Tuesday, 29 July 2008


These pictures were taken in Norway, somewhere near the Arctic, where my son and his family went on a visit recently.

The photographer, I feel, has done a very good job. Extra credit especially for capturing my son and his wife who hardly ever pose for pictures.

This very young photographer, of whom I am so proud, is my little granddaughter Arundati.

Monday, 28 July 2008


Raj Thackeray, Maharashtra Nav Nirman Sena (MNS) leader, has become the self-appointed censor of films. Says today’s Hindu: He has “threatened to “censor” every film released from now on to ensure that it uses Mumbai and not Bombay or ‘Bambai’ to describe the city.” This is the most important thing that a person who cares about the city can think of, apart from bashing up people whom he deems outsiders, and insisting on the imposition of the local language at all levels everywhere.

This obssession of politicians with films is frighteningly on the rise. Where do they find the time?

Tamilnadu sets the pace, and is a monumental example of folly to others. The Tamilnadu CM has assured that films with Thamizh titles will get tax benefits. The race for thinking up newer titles is hotting up. Our CM has time to make regular appearances at events of supreme significance like audio releases of forthcoming movies, where sops like this are announced. He even has arranged for TV sets to reach every single home, keeping his election promise, so that they can see all the movies with Thamizh titles in the comfort of their homes – maybe free cable connections and DVD players will be gifted before the next election. Is the Election commission watching, or caring?

Who cares that there is not enough electricity in the state? (Maharashtra has four hours power cut now – once upon a time its Electricity Department, BEST, lived up to its name; and Tamilnadu has recently introduced hourly power cuts). Or coming down to basics, no proper sanitation? Setting up bathrooms and toilets in their homes would be far more beneficial to them. I say, assure the children of a hygienic home and good education, not provide them with the means to a descent into dissipation.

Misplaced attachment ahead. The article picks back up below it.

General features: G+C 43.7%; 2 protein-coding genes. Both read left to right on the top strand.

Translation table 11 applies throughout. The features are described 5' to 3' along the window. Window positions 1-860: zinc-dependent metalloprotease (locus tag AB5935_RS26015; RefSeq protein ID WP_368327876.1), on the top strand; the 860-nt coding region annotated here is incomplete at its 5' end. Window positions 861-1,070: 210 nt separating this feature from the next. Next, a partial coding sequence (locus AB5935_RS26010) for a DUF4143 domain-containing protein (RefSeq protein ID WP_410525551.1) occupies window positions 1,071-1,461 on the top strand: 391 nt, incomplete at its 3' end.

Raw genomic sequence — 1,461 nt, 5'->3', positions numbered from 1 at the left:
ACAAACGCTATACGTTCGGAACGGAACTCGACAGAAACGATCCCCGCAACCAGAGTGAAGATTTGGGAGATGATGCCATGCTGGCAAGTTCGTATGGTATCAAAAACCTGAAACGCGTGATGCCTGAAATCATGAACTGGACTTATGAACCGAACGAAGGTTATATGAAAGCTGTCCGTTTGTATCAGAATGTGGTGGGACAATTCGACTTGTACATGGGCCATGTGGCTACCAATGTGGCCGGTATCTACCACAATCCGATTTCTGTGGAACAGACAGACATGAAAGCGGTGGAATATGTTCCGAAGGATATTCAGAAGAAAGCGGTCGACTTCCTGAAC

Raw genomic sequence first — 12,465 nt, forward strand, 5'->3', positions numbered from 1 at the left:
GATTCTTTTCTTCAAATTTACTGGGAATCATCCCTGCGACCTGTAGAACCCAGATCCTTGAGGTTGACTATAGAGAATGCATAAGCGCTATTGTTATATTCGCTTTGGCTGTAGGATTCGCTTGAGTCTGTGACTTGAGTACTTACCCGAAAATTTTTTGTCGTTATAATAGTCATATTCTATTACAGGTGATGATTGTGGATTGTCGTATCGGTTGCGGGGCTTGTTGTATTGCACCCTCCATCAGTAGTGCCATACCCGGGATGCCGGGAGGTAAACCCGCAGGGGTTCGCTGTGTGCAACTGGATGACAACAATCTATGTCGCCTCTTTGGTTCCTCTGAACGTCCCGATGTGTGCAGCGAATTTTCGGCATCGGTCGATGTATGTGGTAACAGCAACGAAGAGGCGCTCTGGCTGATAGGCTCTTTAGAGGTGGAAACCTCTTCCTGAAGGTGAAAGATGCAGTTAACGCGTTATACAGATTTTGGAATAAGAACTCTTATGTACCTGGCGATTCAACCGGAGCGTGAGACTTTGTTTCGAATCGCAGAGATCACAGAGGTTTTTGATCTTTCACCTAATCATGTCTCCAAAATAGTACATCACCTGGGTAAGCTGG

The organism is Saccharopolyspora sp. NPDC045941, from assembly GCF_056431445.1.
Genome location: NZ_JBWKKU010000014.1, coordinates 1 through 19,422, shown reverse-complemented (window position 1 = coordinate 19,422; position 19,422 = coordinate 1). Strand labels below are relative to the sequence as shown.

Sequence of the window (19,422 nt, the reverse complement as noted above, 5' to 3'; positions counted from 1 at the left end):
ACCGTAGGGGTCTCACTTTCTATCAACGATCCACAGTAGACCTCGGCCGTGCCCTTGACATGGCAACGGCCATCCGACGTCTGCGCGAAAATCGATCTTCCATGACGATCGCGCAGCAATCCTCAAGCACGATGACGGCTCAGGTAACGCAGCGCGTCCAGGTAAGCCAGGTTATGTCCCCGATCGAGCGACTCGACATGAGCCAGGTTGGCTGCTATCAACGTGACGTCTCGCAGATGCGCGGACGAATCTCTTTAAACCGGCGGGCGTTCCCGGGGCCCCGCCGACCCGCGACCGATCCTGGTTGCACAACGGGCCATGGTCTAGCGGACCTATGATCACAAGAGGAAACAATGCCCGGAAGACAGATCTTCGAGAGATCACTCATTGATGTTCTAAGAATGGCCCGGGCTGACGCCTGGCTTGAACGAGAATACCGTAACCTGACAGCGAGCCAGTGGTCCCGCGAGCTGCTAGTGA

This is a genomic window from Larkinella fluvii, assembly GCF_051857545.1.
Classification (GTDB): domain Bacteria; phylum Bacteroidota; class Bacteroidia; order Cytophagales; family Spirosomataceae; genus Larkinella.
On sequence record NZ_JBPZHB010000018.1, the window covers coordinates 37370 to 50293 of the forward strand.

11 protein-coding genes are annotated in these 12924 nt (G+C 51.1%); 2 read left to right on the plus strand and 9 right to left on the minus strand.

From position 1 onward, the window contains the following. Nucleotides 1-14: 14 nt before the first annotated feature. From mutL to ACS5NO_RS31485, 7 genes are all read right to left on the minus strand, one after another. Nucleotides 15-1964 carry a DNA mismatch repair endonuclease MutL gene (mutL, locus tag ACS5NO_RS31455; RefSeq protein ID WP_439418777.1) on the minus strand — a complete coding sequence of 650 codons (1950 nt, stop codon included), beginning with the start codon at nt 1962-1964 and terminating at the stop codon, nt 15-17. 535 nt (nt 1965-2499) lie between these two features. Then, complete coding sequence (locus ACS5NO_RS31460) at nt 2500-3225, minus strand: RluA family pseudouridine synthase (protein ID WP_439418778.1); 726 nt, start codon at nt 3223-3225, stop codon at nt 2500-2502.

There are schools in parts of the state without even blackboards. Does anyone care? Movies and movie persons, however need to be given full support at all times from the government. Families of yesteryear’s film folks are generously helped by the government so that they need not earn their own living, but bask in the vicarious glory of their long deceased cinematic relatives.

It makes me sad that nobody has ever thought of the indigent families of unglamorous schoolmasters, or farmers who can’t make enough to repay their loans.

Thursday, 24 July 2008


Climbing the coconut palm is a skill fraught with risks - but there is no other way of getting the coconuts down from the high palms soaring up to the skies. And we do need the special help of men who are experienced in this - unlike plucking strawberries. It is highly unlikely that aiming a couple of stones at nuts will bring them down, as one can with mangoes. There are men who do this for a living, charging you by the tree.